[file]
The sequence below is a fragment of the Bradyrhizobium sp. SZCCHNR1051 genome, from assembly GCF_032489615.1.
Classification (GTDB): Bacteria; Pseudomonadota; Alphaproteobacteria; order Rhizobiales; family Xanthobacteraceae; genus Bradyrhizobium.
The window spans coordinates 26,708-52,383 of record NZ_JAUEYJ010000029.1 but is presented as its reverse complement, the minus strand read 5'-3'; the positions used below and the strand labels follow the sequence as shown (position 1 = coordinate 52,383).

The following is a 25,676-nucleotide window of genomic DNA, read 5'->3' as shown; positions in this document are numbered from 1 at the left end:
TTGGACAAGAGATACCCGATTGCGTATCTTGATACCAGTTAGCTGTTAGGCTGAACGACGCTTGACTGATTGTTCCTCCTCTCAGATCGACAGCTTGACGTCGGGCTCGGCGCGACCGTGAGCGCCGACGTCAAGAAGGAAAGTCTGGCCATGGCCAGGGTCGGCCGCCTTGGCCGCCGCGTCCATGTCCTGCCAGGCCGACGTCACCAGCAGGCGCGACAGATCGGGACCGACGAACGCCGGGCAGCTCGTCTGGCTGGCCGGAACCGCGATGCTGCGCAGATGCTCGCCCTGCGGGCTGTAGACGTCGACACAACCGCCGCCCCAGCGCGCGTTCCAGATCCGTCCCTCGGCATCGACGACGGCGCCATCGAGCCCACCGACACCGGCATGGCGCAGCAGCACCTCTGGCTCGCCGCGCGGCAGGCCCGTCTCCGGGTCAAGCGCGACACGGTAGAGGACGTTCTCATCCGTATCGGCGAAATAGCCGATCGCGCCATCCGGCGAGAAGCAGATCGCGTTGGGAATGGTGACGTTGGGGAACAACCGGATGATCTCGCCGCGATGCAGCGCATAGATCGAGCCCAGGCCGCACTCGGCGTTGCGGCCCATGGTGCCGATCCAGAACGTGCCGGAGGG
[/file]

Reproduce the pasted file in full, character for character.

The sequence below is a fragment of the Bradyrhizobium sp. SZCCHNR1051 genome, from assembly GCF_032489615.1.
Classification (GTDB): Bacteria; Pseudomonadota; Alphaproteobacteria; order Rhizobiales; family Xanthobacteraceae; genus Bradyrhizobium.
The window spans coordinates 26,708-52,383 of record NZ_JAUEYJ010000029.1 but is presented as its reverse complement, the minus strand read 5'-3'; the positions used below and the strand labels follow the sequence as shown (position 1 = coordinate 52,383).

The following is a 25,676-nucleotide window of genomic DNA, read 5'->3' as shown; positions in this document are numbered from 1 at the left end:
TTGGACAAGAGATACCCGATTGCGTATCTTGATACCAGTTAGCTGTTAGGCTGAACGACGCTTGACTGATTGTTCCTCCTCTCAGATCGACAGCTTGACGTCGGGCTCGGCGCGACCGTGAGCGCCGACGTCAAGAAGGAAAGTCTGGCCATGGCCAGGGTCGGCCGCCTTGGCCGCCGCGTCCATGTCCTGCCAGGCCGACGTCACCAGCAGGCGCGACAGATCGGGACCGACGAACGCCGGGCAGCTCGTCTGGCTGGCCGGAACCGCGATGCTGCGCAGATGCTCGCCCTGCGGGCTGTAGACGTCGACACAACCGCCGCCCCAGCGCGCGTTCCAGATCCGTCCCTCGGCATCGACGACGGCGCCATCGAGCCCACCGACACCGGCATGGCGCAGCAGCACCTCTGGCTCGCCGCGCGGCAGGCCCGTCTCCGGGTCAAGCGCGACACGGTAGAGGACGTTCTCATCCGTATCGGCGAAATAGCCGATCGCGCCATCCGGCGAGAAGCAGATCGCGTTGGGAATGGTGACGTTGGGGAACAACCGGATGATCTCGCCGCGATGCAGCGCATAGATCGAGCCCAGGCCGCACTCGGCGTTGCGGCCCATGGTGCCGATCCAGAACGTGCCGGAGGG